[AppDaemon] Tutorial #3 Utility Functions

Hi everybody!

Recently I gave a user some feedback who was looking to convert their YAML Automation file to the app-based Python structure of AppDaemon. It dawned on me that a lot of users who are using AppDaemon are seeking the extra flexibility that Python can afford to offer, but may not necessarily be familiar with how to write Python in the first place! Some may have a CS background, while others may not. This post is part of a tutorial series of sorts wherein I tackle a problem and show both a simple and complex way to write an AppDaemon app! The simple version will be ready-to-use right out of the box. The complex version will also run “out of the box”, but you’ll likely want to tweak it to work specifically with your own setup! I will go over more advanced concepts and style guide mentions here.

##Tutorials

  1. Tracker-Notifier - monitor devices’ on state, and receive a notification after a user-specified length of time
  2. Errorlog Notifications - have a persistent notification appear on the dash any time AppDaemon errors out
  3. Utility Functions - create general purpose functions that other apps can refer to in order to simplify your code

In the easy version, I will try to break the solution down in simple terms so that someone who knows absolutely nothing about Python can understand them. The more complex example will also have a brief description explaining general logic, but will be targeted towards those of you who have a better grasp of the fundamentals.

I hope you enjoy!


#Tutorial #3 - Utility Functions

This tutorial is going to be a bit shorter than usual, as we’re talking more about the concepts of code re-use and sandbox we have to play in is a lot bigger than our previous discussions. The sky is the limit here to be honest! Utility functions will be more geared towards your own setup and what you find you’re doing over and over again, rather than writing a single, functional automation.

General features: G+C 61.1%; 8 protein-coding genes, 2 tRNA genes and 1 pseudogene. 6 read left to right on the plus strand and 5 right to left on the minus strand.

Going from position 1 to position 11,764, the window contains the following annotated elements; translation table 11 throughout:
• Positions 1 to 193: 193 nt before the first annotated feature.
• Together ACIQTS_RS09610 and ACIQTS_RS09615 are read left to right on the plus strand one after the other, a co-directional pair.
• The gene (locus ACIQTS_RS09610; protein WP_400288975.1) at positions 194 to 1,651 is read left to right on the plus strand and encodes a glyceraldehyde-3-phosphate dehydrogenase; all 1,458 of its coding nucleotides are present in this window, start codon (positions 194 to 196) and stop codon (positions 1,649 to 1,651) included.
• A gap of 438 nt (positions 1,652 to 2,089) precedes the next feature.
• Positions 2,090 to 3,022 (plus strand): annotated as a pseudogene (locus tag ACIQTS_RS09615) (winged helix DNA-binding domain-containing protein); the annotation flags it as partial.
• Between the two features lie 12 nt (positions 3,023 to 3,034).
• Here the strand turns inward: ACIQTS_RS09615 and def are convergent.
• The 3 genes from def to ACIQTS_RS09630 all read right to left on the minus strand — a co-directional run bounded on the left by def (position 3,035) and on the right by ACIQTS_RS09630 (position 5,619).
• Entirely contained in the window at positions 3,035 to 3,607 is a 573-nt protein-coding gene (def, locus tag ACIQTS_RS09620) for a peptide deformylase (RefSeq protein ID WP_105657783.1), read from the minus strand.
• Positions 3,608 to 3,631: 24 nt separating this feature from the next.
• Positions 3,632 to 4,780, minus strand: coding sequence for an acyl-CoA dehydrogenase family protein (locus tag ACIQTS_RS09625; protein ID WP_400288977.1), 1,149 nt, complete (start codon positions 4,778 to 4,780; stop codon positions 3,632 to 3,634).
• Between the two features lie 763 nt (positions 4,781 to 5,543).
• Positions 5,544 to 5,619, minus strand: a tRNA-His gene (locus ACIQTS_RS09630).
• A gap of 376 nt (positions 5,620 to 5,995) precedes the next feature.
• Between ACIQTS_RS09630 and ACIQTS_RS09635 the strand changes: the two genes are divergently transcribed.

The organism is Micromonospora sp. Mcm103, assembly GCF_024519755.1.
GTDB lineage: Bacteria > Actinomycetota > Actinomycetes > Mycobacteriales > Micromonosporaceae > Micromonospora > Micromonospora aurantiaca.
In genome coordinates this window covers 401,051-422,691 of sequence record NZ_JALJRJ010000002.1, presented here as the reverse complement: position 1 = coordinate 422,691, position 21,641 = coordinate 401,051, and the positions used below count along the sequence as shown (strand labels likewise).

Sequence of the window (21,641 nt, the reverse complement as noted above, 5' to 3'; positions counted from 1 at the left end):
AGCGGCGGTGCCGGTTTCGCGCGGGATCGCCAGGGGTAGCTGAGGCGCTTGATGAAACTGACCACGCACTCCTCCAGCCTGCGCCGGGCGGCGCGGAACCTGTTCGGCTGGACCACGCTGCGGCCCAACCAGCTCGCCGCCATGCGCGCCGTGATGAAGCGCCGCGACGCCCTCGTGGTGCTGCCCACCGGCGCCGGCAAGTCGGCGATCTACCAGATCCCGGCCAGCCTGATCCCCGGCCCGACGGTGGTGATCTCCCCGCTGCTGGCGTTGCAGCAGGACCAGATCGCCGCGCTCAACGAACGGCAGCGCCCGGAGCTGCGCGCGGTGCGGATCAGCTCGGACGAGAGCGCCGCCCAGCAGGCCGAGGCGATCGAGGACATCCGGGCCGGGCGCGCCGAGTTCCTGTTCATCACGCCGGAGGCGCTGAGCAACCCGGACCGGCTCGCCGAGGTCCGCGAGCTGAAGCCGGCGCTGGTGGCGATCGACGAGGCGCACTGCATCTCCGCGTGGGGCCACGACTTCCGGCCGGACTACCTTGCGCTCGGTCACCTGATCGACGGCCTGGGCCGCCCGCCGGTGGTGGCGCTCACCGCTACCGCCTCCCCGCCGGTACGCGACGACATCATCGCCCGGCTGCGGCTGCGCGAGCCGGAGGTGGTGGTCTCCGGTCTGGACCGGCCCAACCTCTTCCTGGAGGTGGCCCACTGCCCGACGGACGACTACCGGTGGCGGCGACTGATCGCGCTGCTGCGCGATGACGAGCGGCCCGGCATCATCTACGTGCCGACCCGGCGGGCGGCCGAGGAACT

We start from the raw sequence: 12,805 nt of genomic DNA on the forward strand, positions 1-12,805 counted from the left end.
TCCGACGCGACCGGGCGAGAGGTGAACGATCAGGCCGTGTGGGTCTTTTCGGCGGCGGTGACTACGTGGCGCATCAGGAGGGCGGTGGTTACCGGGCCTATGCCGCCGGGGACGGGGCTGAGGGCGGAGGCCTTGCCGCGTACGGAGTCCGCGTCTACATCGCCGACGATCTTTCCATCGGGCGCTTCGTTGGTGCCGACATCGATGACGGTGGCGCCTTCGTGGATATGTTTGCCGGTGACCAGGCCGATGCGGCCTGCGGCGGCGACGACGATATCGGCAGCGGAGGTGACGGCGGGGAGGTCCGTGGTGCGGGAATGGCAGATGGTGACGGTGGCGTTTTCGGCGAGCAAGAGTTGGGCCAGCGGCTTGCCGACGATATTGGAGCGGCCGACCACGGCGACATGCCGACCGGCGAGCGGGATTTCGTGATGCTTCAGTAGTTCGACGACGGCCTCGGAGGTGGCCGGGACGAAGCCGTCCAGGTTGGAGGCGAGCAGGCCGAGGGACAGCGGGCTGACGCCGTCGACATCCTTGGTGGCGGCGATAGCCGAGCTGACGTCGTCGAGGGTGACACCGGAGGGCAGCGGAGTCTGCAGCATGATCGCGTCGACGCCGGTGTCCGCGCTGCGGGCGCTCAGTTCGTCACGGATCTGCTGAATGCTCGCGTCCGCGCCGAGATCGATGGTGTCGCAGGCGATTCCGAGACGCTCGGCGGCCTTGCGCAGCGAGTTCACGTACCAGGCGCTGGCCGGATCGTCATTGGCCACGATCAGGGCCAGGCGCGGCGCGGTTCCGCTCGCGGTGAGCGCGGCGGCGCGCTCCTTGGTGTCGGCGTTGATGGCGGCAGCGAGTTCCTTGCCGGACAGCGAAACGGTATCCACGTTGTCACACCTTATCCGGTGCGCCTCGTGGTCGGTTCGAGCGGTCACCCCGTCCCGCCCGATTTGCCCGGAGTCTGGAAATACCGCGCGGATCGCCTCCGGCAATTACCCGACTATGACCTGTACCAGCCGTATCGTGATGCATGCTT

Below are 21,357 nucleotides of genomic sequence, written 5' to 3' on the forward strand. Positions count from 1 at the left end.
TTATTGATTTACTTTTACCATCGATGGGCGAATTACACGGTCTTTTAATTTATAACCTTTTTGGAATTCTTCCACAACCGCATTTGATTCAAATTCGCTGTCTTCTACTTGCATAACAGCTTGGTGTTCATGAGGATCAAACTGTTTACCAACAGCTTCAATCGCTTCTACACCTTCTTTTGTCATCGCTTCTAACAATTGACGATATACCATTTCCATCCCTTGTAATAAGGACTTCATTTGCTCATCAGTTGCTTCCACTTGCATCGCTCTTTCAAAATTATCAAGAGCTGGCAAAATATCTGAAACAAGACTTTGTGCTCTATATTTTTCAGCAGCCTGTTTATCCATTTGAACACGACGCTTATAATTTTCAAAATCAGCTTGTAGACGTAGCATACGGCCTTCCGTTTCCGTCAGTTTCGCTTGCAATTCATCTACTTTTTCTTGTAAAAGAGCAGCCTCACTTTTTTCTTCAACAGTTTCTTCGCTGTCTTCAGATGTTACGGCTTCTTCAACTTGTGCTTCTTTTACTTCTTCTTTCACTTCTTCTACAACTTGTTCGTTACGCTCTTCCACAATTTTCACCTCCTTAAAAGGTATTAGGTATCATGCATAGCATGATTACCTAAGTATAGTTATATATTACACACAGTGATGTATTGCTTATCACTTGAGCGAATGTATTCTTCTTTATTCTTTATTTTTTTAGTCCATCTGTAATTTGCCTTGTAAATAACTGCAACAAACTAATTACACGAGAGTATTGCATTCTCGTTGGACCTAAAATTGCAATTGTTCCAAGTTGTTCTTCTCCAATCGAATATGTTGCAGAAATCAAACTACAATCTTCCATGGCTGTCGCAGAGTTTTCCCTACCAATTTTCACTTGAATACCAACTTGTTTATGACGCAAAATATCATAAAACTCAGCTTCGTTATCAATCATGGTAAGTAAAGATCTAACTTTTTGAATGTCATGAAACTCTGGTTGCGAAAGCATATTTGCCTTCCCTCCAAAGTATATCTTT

— simple —

Before I get into the simple app, I want to first talk about how integral the idea of “reusing well-written code” is to Python, and programming in general. Wouldn’t it be great to write a function that does one thing perfectly, and then re-use that in all your other apps? You’re certainly already doing this, take the following example…

from datetime import timedelta

...

    def ten_minutes_from_now():
        """
        Return datetime.datetime object +10 minutes from current internal 
        AppDaemon clock
        """
        return self.datetime() + timedelta(minutes=10)

You should be able to easily tell from the description in red what the app is doing. self.datetime() is @aimc’s helper function that gives you the current time as dictated by AppDaemon. timedelta is a function from the datetime library that expresses “the difference between two date, time, or datetime instances to microsecond resolution.Both of these functions are code that someone else has written, that we are reusing and now extending to be even more useful to us! Oftentimes when you write a general purpose function like this, it’s helpful to write what we call a docstring or documentation strings. It’s usually a very short descriptor of what’s going on in this function wrapped in triple-quotes (""").

This idea of code re-use is actually one of the main ideas behind AppDaemon. Here we give an example of having written one app that takes various arguments sensor and light, where if motion is detected on sensor, then light needs to turn on. This app is reused three different times, with its parameters filled in for three different sensors: one upstairs, one downstairs, and one in the garage. This way, if you need to change some general logic for motion sensing, you only need to change it in one place.

Let’s going to take a slightly different application on the above approach and instead of developing 1 app that can be used multiple ways, we’ll create a set of utlity functions that can then be used in many of your others apps! We’ll then get the utilities app in the initialization of each of our dependent apps. But enough talking, let’s get coding! :slight_smile:

import appdaemon.appapi as appapi
from datetime import datetime, timedelta

#
# App to localize frequently used functions
#
# Args: (set these in appdaemon.cfg)
# n/a
#
# EXAMPLE appdaemon.cfg entry below...
#         ... and of how to make utils initialize before other apps 
#         get the chance to
# 
# # Apps
# 
# [utils]
# module = utils
# class = utils
#
# [hello_world]
# module = hello_world
# class = HelloWorld
# dependencies = utils
#
# class HelloWorld(appapi.AppDaemon):
#     def initialize(self):
#         self.utils = self.get_app('utils')
#         self.log('Tomorrow is {}'.format(self.utils.tomorrow())
#

class utils(appapi.AppDaemon):

    def initialize(self):
        pass

    def ten_minutes_from_now(self):
        """
        Return datetime.datetime object +10 minutes from current internal 
        AppDaemon clock
        """
        return self.datetime() + timedelta(minutes=10)

    def tomorrow(self):
        """
        Return datetime.date object +1 day from current internal AppDaemon 
        clock
        """
        return self.date() + timedelta(days=1)

    def soon(self, seconds=5):
        """
        Return datetime.datetime object some number of seconds from current